~Written by Marilyn Perez Alemu (Contact: firstname.lastname@example.org)
Healthcare workers on the frontlines of the Ebola crisis in West Africa are daily putting their lives at risk to save the lives of others. The current epidemic is the largest of its kind in history, exacerbated by a reported 70% case fatality rate. Yet Ebola is a disease that knows no mercy. Since the initial outbreak reported in March, more than 450 healthcare workers have been infected in Liberia, Sierra Leone, Guinea and Nigeria. More than 200 have died.
Despite being faced daily with this reality, as well as the looming stigmatization from their communities and families, healthcare workers continue to provide medical support to Ebola victims for the sake of those who will survive the disease. The initial international response was markedly slow and, as the outbreak intensifies, emerging challenges have severely impacted the ability of healthcare workers to respond to the growing need.
When executed properly, contact tracing is a key method for containing the outbreak spread. Ideally each contact, or person linked to a confirmed or probable case, would be identified by a healthcare worker and monitored for 21 days following exposure, allowing public health officials to track the movement of the outbreak. In theory, contact tracing is an effective method to ensure early detection of infections and immediate treatment, and stem the spread of the virus. Essentially, contact tracing has been called the key to “stop Ebola in its tracks”. And while the process seems simple enough, critical information gaps, limited databases, and an exponential increase in the number of Ebola cases have led to a breakdown in contact tracing in West Africa. With limited infrastructure and many living in remote villages, even finding patients is a challenge. Add that to the fact that people are often uncooperative with tracers, as the fear of going to a health center is something akin to a death sentence. Without the ability to do complete and proper contact tracing, rapid diagnosis and patient isolation is hindered and the outbreak will continue to spiral out of control.
While past outbreaks of Ebola were sporadic and contained within small rural areas, the current outbreak poses a serious challenge in that it has spread quickly to more crowded urban areas in West Africa. In rural areas, population density is lower, community ties are stronger, and transmission prevention measures are presumably easier to implement. Now, in vastly overpopulated urban areas, Ebola transmission has accelerated exponentially and the outbreak has gone beyond the ability to contain it. Control and prevention measures have thus intensified in both innovation and urgency, evidenced by accelerated efforts in vaccine development and experimental therapeutics.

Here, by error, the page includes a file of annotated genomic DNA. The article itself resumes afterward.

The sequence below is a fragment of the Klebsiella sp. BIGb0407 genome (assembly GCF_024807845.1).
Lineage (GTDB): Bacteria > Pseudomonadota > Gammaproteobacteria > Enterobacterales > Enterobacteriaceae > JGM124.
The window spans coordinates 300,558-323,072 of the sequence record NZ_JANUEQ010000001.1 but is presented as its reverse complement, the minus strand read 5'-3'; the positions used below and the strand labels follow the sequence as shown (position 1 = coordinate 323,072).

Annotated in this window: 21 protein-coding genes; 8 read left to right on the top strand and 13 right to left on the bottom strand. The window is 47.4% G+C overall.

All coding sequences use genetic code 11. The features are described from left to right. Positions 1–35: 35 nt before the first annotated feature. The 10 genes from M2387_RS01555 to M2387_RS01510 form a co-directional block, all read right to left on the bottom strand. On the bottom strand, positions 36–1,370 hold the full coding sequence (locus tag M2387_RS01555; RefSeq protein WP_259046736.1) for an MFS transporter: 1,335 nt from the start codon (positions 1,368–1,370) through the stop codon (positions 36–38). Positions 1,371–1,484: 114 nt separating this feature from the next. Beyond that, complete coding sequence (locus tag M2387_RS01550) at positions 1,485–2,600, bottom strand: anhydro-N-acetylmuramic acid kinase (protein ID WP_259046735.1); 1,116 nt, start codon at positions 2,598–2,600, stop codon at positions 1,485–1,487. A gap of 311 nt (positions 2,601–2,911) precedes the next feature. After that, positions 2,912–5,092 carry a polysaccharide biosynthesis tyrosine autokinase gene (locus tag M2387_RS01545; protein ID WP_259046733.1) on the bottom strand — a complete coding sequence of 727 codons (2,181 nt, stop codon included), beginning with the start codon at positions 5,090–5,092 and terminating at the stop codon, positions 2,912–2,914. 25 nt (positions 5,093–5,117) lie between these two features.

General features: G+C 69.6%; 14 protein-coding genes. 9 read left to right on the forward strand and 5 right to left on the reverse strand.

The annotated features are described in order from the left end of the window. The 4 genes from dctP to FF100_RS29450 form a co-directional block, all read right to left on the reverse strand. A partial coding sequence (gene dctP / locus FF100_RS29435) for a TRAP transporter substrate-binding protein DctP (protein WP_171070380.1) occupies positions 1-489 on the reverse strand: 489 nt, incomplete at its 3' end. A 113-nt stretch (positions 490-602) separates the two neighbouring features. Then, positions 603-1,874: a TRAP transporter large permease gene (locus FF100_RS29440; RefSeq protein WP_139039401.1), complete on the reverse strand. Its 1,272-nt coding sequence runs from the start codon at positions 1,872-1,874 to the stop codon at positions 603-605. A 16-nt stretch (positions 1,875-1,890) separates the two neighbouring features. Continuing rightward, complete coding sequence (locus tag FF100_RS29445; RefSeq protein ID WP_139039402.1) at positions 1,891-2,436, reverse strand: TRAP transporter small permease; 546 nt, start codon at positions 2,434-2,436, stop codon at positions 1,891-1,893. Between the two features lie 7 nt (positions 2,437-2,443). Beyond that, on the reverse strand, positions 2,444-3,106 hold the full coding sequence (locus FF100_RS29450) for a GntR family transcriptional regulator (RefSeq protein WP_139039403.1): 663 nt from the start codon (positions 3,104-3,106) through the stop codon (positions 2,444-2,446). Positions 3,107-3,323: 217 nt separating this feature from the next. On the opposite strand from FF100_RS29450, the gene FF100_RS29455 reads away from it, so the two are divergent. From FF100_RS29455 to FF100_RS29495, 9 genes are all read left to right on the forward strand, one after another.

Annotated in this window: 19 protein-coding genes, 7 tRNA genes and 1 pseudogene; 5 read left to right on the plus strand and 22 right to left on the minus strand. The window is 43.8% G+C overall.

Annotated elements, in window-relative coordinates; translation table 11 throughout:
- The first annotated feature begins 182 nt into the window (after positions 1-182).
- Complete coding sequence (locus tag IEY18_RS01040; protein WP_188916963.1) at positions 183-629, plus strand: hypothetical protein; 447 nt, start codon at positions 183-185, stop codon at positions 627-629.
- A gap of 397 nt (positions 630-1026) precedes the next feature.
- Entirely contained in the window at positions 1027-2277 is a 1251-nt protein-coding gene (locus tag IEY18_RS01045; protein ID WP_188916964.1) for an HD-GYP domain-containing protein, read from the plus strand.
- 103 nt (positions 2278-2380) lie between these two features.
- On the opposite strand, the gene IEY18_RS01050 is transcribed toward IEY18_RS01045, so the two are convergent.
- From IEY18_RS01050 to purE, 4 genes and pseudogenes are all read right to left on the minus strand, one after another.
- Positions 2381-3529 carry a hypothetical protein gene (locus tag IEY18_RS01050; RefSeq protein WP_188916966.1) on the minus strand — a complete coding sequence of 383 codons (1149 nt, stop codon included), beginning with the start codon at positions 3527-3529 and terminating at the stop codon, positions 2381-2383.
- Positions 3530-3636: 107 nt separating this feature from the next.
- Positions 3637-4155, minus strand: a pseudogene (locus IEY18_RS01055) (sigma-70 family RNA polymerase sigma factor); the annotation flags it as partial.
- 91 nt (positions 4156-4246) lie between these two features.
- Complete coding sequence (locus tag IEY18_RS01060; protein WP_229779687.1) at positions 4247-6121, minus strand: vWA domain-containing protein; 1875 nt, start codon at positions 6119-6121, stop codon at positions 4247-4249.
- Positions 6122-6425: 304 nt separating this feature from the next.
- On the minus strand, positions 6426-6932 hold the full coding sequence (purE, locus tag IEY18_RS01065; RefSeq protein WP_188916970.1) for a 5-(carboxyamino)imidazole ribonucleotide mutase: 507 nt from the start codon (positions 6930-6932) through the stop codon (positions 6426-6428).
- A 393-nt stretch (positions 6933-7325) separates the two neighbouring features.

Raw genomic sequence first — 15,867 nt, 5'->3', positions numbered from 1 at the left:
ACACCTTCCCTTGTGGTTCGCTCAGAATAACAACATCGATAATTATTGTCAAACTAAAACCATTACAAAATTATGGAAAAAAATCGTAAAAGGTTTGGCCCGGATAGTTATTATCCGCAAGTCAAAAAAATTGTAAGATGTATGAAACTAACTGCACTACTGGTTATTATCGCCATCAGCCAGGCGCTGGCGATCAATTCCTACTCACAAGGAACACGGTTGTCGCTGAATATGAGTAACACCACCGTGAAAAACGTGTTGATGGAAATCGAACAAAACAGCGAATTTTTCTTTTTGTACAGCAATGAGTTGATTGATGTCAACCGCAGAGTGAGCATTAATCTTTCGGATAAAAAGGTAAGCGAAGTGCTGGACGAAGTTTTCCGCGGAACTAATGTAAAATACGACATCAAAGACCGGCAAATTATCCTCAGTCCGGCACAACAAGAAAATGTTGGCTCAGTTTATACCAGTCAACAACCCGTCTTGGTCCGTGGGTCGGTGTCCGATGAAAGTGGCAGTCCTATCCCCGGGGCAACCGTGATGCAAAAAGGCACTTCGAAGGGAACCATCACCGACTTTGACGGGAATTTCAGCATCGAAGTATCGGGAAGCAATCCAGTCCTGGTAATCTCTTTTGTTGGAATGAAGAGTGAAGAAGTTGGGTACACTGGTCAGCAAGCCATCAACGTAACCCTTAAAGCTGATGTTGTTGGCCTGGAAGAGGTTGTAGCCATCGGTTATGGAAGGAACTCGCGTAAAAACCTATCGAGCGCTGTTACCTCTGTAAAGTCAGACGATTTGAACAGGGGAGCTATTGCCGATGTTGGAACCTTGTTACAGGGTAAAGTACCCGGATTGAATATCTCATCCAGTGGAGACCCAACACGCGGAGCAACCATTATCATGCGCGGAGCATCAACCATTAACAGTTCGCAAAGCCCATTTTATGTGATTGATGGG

While an Ebola outbreak is caused biologically, an Ebola epidemic is a crisis of poverty and fragile health systems. West Africa is faced with the repercussions of a weak health infrastructure, including scarcity of healthcare workers, limited resources, and poor management systems. It should be noted that these shortcomings preceded the Ebola outbreak, with just 51 doctors to serve Liberia’s 4.2 million people and 136 for Sierra Leone’s population of 6 million. To put this in context, this is fewer than many clinical units in a single hospital in the United States. Having worked its way through the cracks of a fragile health infrastructure, Ebola has effectively brought healthcare to a halt in Liberia, Sierra Leone and Guinea. An added complication is the shortage of resources, including personal protective equipment (PPE) and other control materials, and the lack of straightforward protocols and guidelines. Efforts must increase not only to ensure an ample supply of optimal PPE but also to effectively disseminate information on proper use of the equipment.
At the frontlines of the Ebola outbreak, healthcare workers face a daunting challenge. In Liberia, Emmanuel Boyah, a primary health manager with the International Rescue Committee, recounts the stress and fear of this work. Yet he and many others continue to dedicate themselves to the cause and risk their lives to care for those affected: “I feel that providing services to people during this time, when they’re in need of you, is my call.”